Articles | By Sean D. Detweiler | 06/22/17

Matal v. Tam:

The Supreme Court Rejects the Prohibition on Disparaging Trademarks

Articles | By Sean D. Detweiler | 06/22/17

On June 19, 2017, in Matal v. Tam, the U.S. Supreme Court affirmed a Federal Circuit decision, holding that Section 2(a) of the Lanham Act, which prohibits the United States Patent and Trademark Office (“PTO”) from registering disparaging trademarks (“disparagement clause”), violates the Free Speech clause of the First Amendment of the U.S. Constitution, and is therefore unconstitutional.1 Not only does this decision impact communities seeking to reappropriate historically derogative terms, but it also impacts a wide range of ongoing trademark disputes, such as the Pro-Football, Inc. v. Harjo case involving the cancellation of the registration of the Washington Redskins football team, and represents a significant victory for free speech advocates.

I. Background

“The Slants” are a Portland-based all-Asian American dance rock band led by Simon Tam, their lead singer. The band not only “offer[s] up catchy dance beats,” but dedicates their name to taking ownership of stereotypes about people of Asian descent.2 In 2011, Mr. Tam applied for federal trademark registration of the band’s name – “THE SLANTS” – for the purpose of “entertainment in the nature of live performances by a musical group.”3 The PTO examiner rejected the application, finding that “the slang term ‘slant’… when used to indicate ethnicity, is disparaging to… persons of Asian descent” under Section 2(a) of the Lanham Act.4 When Tam appealed the denial to the PTO’s Trademark Trial and Appeal Board (“Board”), the Board affirmed the examiner, finding that “it is abundantly clear from the record not only that THE SLANTS . . . would have the ‘likely meaning’ of people of Asian descent but also that such meaning has been so perceived and has prompted significant responses by prospective attendees or hosts of the band’s performances.”5

Mr. Tam further appealed the denial to the Federal Circuit, arguing the Board’s finding was unconstitutional. The Federal Circuit, after initially rendering a decision against Mr. Tam, was ordered by an en banc Federal Circuit to revisit the case and consider the question, “Does the bar on registration of disparaging marks in 15 U.S.C. § 1052(a) violate the First Amendment?”6 The Federal Circuit court ultimately concluded that “the disparagement provision of § 2(a) is unconstitutional because it violates the First Amendment.”7 The Government, having lost at the Federal Circuit, sought relief from the U.S. Supreme Court, which rendered the current decision.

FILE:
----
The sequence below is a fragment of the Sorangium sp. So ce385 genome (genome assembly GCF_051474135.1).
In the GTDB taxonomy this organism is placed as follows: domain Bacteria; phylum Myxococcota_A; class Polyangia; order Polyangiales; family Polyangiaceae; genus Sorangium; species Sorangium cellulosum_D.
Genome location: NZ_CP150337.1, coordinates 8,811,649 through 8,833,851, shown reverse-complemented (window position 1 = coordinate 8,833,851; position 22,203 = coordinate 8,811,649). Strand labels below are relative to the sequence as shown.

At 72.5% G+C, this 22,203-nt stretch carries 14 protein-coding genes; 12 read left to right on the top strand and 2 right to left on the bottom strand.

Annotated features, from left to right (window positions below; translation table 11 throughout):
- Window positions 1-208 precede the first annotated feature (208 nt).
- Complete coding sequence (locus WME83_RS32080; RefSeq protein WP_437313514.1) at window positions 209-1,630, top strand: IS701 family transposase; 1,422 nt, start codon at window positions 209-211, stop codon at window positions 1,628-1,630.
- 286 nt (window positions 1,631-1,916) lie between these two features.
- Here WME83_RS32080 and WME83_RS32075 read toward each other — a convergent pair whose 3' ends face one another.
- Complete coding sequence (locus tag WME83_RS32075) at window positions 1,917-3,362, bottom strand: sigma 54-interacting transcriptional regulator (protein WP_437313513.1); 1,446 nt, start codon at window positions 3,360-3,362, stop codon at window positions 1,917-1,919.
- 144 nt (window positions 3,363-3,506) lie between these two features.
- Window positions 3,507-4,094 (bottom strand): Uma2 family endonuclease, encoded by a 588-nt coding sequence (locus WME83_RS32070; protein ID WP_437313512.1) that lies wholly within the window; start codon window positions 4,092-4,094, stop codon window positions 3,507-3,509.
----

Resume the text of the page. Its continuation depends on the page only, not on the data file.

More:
II. Section 2(a) and the First Amendment

Writing for the majority, Justice Alito announced the disparagement clause “offends a bedrock First Amendment principle: Speech may not be banned on the ground that it expresses ideas that offend.”8 The disparagement clause prohibits the PTO from registering a trademark that “may disparage or falsely suggest a connection with persons, living or dead, institutions, beliefs, or national symbols, or bring them into contempt, or disrepute.”9 The determination of whether a trademark is “disparaging” involves a two-part test, which asks “1) what is the likely meaning of the matter in question, taking into account not only dictionary definitions, but also the relationship of the matter to the other elements in the mark, the nature of the goods or services, and the manner in which the mark is used in the marketplace in connection [*12]  with the goods or services; and 2) if that meaning is found to refer to identifiable persons, institutions, beliefs or national symbols, whether that meaning may be disparaging to a substantial composite of the referenced group.”10